Elie’s having an amazing day. He has a few errands to run and agreed to do even more of mine. He dropped of his sister. He’s decided to get a gun. It’s a decision that he has made and for which I have offered no opinion other than to warn my younger children that they are never to touch it.
They know this. It was a reality when Elie had an army gun, and remains a reality long after. They know never to touch a gun. It is not a toy. We live a few kilometers to the east of Jerusalem – this makes us obstacles to peace in the eyes of many. Too many times, there have been terrorist attacks against unsuspecting Israelis – and it was an armed civilian who acted quickly and saved many lives.
Not everyone in Israel has a gun. Not every “settler” has a gun. These are lies others spread to make it seem like we live in a violent country. And yet, on the day Gilad Shalit was freed, the ninety injured people – were all on the side of the Arabs. It was their weapons they shot in the air; their bullets that fell to the earth injuring people. All we did on our side was sing and dance, wave flags and send up our prayers that Gilad would be healthy.
So, Elie went to the Interior Ministry to pick up a form. As a combat soldier, the process for his getting a gun is shorter than for most people. He has already received high enough security clearance, already been armed for several years and will be trusted. The process for him will only take…a few months. I like that someone cannot walk in and walk out with a gun; not in a day, not in a week, not even in a month.
He completed the form and took in yesterday. He went first thing in the morning, figuring that would get him in before the lines. Only there were no lines, because on Mondays, they only open in the afternoon. He came back to my office and worked on the computer until he could go there. He arrived, got in line, only to find they wanted proof that he lived where he said he did. Apparently, for a gun license, they don’t even trust their own computers. He needed a bill from the city saying he lived in the house. Except, the house is in our name and so he needed to bring bills showing that we live there, and then mail or something that he received showing that he lives there too). He also needs a letter from the city.
So today, Elie’s lucky day began. I left early with Shmulik this morning (that’s the next post) and Elie did me the first favor of driving his younger sister to school. She’s a crossing guard today (“crossing people is fun”) and has to get there early. Elie dropped his sister off and went to the City Hall building. They open only at 8:00 a.m. and he got there about 7:20 a.m. figuring he’d have a long wait. A woman there saw him and told him to come in, she would help him right away.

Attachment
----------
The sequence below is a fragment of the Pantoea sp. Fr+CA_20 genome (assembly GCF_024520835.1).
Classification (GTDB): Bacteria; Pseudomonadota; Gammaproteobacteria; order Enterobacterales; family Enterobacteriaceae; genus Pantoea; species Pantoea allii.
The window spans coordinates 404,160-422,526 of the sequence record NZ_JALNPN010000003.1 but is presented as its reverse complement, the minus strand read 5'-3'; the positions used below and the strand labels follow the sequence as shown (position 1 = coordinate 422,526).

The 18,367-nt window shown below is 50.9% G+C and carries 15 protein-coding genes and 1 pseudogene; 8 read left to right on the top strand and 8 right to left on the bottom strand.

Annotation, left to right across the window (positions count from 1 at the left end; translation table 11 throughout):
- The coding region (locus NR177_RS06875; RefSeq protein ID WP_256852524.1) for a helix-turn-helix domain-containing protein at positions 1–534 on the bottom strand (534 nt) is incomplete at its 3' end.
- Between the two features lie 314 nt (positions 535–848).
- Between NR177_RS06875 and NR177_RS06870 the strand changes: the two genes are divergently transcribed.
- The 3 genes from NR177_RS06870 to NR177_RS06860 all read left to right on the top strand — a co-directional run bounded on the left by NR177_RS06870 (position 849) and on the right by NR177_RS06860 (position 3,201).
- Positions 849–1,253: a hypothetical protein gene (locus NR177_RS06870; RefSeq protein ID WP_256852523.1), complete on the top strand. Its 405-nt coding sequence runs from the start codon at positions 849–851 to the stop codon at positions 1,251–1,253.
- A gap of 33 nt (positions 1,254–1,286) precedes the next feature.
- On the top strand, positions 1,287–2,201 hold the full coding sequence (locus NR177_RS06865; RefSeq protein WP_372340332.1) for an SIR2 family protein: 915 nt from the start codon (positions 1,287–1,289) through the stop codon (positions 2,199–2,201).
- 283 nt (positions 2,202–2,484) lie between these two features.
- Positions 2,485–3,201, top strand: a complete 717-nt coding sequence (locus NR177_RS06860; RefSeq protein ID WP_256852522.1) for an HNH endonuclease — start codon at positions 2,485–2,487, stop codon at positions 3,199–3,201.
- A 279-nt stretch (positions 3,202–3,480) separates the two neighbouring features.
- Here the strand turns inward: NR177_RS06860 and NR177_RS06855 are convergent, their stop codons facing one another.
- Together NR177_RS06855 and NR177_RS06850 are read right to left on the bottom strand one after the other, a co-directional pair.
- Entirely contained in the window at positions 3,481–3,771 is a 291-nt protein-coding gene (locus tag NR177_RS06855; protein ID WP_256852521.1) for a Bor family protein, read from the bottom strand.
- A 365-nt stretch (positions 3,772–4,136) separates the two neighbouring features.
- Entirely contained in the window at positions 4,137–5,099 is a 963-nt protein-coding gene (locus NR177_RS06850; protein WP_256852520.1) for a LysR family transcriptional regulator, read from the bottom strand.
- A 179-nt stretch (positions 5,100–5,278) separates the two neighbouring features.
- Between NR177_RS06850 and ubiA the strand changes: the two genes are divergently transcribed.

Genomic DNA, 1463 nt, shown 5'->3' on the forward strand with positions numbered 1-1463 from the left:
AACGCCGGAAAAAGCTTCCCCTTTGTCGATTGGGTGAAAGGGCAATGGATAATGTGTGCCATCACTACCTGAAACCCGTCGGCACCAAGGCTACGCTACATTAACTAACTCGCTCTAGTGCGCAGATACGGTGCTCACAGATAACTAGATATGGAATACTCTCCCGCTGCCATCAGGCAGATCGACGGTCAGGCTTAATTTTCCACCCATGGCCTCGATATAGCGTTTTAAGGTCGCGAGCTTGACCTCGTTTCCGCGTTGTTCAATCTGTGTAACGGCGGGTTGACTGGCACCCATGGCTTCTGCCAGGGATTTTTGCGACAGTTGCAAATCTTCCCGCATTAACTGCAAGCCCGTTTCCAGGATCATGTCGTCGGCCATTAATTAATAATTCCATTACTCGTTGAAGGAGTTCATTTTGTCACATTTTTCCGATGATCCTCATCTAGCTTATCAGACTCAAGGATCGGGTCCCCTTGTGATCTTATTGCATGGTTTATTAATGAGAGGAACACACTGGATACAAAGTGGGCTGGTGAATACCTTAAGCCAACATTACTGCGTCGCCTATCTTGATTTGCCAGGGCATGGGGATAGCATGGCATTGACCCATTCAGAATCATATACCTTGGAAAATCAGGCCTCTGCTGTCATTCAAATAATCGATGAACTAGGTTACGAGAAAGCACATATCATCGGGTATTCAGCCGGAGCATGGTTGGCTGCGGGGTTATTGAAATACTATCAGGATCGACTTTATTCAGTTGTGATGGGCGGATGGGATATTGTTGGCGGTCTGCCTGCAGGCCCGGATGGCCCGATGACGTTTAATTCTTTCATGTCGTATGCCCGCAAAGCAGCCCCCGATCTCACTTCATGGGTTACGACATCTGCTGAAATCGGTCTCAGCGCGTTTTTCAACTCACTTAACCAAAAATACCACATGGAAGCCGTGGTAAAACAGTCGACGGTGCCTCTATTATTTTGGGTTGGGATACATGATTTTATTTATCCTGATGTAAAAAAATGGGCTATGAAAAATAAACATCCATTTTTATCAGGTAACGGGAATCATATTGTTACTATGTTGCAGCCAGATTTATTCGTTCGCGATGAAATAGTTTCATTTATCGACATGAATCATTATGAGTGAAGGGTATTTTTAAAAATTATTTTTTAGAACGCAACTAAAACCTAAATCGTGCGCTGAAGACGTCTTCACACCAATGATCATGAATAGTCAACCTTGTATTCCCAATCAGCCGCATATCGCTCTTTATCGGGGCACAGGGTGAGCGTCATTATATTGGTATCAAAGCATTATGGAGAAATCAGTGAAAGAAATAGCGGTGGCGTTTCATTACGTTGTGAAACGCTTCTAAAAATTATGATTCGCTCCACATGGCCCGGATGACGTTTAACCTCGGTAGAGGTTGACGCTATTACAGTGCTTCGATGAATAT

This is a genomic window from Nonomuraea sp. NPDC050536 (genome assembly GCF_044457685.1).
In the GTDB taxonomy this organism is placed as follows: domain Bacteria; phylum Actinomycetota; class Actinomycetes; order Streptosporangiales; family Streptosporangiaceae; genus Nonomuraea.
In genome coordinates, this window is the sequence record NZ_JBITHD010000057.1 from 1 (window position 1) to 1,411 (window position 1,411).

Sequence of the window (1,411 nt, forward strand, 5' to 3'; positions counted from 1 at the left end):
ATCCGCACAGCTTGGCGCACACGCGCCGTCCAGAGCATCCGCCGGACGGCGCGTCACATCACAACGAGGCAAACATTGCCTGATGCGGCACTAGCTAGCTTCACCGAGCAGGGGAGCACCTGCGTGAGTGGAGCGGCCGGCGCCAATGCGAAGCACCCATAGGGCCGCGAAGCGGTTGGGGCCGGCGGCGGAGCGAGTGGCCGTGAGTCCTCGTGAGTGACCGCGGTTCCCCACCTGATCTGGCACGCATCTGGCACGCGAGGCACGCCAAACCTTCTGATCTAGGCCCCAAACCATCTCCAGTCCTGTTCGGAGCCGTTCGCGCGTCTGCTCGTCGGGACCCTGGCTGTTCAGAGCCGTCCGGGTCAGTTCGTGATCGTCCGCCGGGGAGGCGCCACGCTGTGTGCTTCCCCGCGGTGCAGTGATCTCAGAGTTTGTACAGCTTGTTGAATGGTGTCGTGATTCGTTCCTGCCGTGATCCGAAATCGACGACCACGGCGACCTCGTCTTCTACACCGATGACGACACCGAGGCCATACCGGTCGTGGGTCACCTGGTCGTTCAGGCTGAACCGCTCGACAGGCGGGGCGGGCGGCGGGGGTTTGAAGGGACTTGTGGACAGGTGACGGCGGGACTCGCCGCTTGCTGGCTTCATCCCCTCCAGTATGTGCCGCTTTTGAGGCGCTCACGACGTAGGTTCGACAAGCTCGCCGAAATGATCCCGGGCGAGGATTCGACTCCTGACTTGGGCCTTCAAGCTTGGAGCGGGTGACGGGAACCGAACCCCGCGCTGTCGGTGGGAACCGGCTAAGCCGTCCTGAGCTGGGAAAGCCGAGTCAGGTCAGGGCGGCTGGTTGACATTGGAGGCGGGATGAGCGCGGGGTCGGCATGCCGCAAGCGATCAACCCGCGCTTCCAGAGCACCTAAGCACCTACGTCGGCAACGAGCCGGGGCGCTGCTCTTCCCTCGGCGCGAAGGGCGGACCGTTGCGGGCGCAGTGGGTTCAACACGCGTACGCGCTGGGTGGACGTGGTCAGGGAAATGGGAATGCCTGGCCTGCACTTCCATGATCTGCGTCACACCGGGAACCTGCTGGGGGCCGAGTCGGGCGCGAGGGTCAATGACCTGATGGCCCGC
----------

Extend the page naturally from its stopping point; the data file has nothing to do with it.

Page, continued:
He called me 10 minutes later to tell me he already had the forms he needed. He was thrilled to have saved that extra time and explained he was now going to drive to Jerusalem. He drove up the hill- no traffic…and amazing thing by itself. Pulled into a parking lot where he could catch the train, and a moment later, the train arrived. He was thrilled.
He got to the Ministry of Interior and though there were many people, the line moved quickly. He was out before he even expected to be in…and so his day has gone. I can only help it continues.
Meantime, I drove to work with Shmulik. He wanted to use my car to go to an appointment in the center of Israel and agreed to go with me early in the morning. The problem was, my car is not insured for him as a young driver and so we have to activate a special clause in the insurance that covers him for the day. It costs only about $15 and gives us the freedom to allow for another driver when we need it.
Unfortunately, things were hectic yesterday and I didn’t have time to call…so as I was driving, much earlier than I expected the insurance company representative to be in, I told Shmulik to give it a try. Following a long series of taped options, we were actually able to insure him. They even gave us a confirmation number.
As he was driving, earlier than I am normally on the road, we saw a bad accident with a car in the middle of the highway laying on its side. Police were already onsite, anyone who had been hurt was long gone and it looked like they were examining why the accident had happened.
I know the occupant of that car isn’t having a lucky day but it was interesting how the role of comforter has often moved to my children. It looked like a bad accident – the front windshield was gone, the airbags expanded. Like a child without thinking, I asked, “Do you think anyone was killed?”
Shmulik right way answered, “No, it’s a strong car.” I was sure he was wrong. Turns out, the kid was right in so many ways. He said he thought the driver was going too fast; that there was no other reason why the car would have turned over like that by itself. (Here’s the report in Hebrew http://www.hnn.co.il/gallery16039.html). But most important is that the driver was only lightly injured – and so yes, perhaps even he can consider today lucky!
And one final word on today – today is my 29th wedding anniversary to a most wonderful man. So yes, today is indeed special and I’m so glad my kids are basking in the luck and the love of the day.
Here’s hoping you are having a lucky day today and that it continues. And for those who say there are no coincidences and no luck – only a Greater Plan, I’ll hope that God smiles you all of us today, gives us peace and safety, health and happiness…and maybe, if I can ask, light to no traffic on the way home.